Discussion in 'Alternative Therapies' started by alice1, Apr 27, 2010.
was it on this site that someone posted NAC was not a good treatment for cfs/ebv/me?
Alice I saw it somewhere in the B12 section, I think. It is definitely on this forum. If I remember correctly it was freddd that posted it. It was posted in connection with methylation. Hope this gives you some direction where to look. Good luck finding it.
nac is an antioxidant which your body uses to make its own antioxidant- glutathione, its used in hospitals for paracetamol/tylenol overdoses as it protects the liver. I have used it for a few years to protect my liver from the meds i use for cfs, i have been on antivirals for atleast 18months and my last blood test showed no liver problems, so its useful if your concerned about liver problems as well as its antioxidant effect. As far as having an effect on ebv, i cant say it has, but anything that is for general health is good for you. I think thats the same with most supplements, they can help u try to keep healthy but would mostly only have an indirect affect on cfs. Lipoic acid is another good antioxidant as well.
thanks to both of you.
i have a liver support vitamin and n.a.c. is one of the ingredients.i'll take a look in the methylation thread just to be sure.
Hi alice1, the "Hidden Story" methylation thread is long, so I hope I've got this link right for Freddd's latest explanation about the bad effects glutathione precursors had on his methylation. I'm pretty sure that he and Rich agree that the problem with the glut supplements is that your body stops even trying to produce its own. Removing at least some of the methylation block, while slower, allows the body to start making its own glutathione.
I have seen some people say they do well on glutathione/glut precursors such as NAC. I don't know if this is a case where some things work for some and not for others, or the initial effects are good but the long-term ones are bad, or what. I do think it is very worthwhile reading Freddd's cautions because it set him back quite a bit.
Hi Alice1, For what this worth, I dont' know if you saw the Cheney videos? I can remember at the conclusion of one, the audience was leaving and Dr. Cheney was loudly proclaiming, "Don't take N.A.C.!" Since, I have no memory, I couldn't tell you why, but I never opened my supplement bottle.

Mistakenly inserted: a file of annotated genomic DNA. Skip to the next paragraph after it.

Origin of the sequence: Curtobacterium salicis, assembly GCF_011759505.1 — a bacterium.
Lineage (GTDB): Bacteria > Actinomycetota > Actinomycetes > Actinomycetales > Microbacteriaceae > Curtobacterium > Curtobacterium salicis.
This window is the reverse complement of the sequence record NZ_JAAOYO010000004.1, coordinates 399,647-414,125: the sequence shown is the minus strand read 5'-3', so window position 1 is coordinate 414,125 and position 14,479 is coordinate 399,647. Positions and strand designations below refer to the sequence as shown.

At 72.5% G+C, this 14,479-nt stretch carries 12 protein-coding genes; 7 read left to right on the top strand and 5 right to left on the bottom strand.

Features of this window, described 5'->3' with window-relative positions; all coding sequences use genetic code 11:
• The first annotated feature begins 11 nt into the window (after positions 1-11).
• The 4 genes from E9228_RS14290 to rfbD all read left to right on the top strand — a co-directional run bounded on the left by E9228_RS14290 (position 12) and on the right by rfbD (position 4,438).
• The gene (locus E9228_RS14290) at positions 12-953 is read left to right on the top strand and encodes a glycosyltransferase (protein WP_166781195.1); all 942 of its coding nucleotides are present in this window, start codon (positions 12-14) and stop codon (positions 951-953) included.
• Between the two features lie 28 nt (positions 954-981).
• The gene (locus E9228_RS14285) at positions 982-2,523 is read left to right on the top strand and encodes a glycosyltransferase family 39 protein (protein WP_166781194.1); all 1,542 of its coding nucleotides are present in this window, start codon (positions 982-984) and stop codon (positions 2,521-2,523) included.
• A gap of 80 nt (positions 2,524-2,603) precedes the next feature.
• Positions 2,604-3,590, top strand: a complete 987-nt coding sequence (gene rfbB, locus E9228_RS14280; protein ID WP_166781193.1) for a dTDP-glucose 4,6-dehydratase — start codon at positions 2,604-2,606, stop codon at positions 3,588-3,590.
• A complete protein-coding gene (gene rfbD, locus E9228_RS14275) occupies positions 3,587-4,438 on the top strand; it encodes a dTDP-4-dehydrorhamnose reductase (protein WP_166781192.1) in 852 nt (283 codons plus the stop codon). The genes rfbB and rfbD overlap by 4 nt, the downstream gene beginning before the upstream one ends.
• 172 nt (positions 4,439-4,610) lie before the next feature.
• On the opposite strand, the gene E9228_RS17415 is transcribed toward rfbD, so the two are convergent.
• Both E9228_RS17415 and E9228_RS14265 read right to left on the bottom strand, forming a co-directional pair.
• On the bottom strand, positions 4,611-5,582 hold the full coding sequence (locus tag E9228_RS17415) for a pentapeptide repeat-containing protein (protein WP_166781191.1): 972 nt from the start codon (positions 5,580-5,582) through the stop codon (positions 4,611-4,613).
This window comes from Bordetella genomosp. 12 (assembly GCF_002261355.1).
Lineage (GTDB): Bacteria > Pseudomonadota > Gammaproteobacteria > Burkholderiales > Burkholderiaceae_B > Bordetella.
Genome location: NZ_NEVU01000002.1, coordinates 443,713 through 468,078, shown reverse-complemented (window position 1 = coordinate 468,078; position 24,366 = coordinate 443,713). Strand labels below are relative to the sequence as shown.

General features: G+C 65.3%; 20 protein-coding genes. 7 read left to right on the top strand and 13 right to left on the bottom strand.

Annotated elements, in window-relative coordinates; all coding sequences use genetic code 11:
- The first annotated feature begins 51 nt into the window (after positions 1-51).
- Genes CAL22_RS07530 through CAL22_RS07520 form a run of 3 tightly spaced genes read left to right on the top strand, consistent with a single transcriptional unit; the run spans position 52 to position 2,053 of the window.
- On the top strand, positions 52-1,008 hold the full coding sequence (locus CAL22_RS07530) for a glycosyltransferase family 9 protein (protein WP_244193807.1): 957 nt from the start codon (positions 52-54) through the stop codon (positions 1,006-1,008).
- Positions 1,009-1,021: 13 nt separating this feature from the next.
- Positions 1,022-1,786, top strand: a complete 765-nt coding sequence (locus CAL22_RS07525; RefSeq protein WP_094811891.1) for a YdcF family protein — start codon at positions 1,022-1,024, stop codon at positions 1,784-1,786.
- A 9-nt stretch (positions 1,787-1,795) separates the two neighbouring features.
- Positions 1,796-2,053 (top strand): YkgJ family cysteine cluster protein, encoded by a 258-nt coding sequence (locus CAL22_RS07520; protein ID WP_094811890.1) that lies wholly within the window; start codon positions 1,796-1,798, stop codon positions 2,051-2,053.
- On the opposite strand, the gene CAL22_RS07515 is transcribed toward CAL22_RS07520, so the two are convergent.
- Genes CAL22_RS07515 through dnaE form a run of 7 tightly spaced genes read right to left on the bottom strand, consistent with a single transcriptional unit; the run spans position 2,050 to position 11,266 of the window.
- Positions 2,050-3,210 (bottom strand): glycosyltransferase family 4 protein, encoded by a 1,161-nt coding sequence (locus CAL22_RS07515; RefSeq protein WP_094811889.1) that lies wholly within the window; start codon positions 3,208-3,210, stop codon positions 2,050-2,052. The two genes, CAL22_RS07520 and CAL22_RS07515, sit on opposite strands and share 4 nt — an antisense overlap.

I think someone mentioned that NAC either crossed, or opened up, the blood brain barrier. I think there was concern if NAC was detoxing that it could carry the toxins back into the brain. It was something along this line of thinking anyway.
I'm pretty sure it was that NAC could move mercury into the brain, so it should not be used until you've cleared up all your mercury issues.
I took it for years, not knowing this, and it did not seem to do anything, one way or the other. Ditto for Alpha-lipoic acid, another one that is sometimes warned against.
thanks everone..i just rememeber the 'don't take it' i went and got a liver support tincture that i like.i have a huge bottle of n.a.c. and didn't want to waste it but i'd rather be safe than sorry at this point.
The issue with NAC in CFS does indeed involve mercury. It has been found by Aposhian et al. that NAC can move mercury into the brain in rats. Dr. David Quig of Doctors Data Lab has recommended limiting the dosage to 300 mg per day if there is thought to be a significant body burden of mercury, for this reason. Dr. Cheney has reported that he has heard of two people with CFS who committed suicide after taking large dosages of NAC. I don't know how large the dosages were, or why they committed suicide, but perhaps mercury neurotoxicity is a suspect.
Freddd reported that taking NAC and other glutathione precursors set him back considerably, but I think it's important to note that freddd has reported that he has an inborn error of metabolism that involves the intracellular B12 processing enzymes. Apparently, his cells are unable to utilize vitamin B12 once it has combined with glutathione, which is a normal step for most people. So freddd's experience with NAC may not represent what would happen for most PWCs.
On the other hand, some PWCs have reported benefit from taking a combination of NAC and the other two amino acids that make up glutathione, thus supporting the liver's ability to synthesize it. This combination was sold on the internet for several years, and perhaps it still is.
So that's as much as I know about it.
Thanks Rich, for adding your educated and clearly-put knowledge. I guess NAC continues to be an unfolding mystery.
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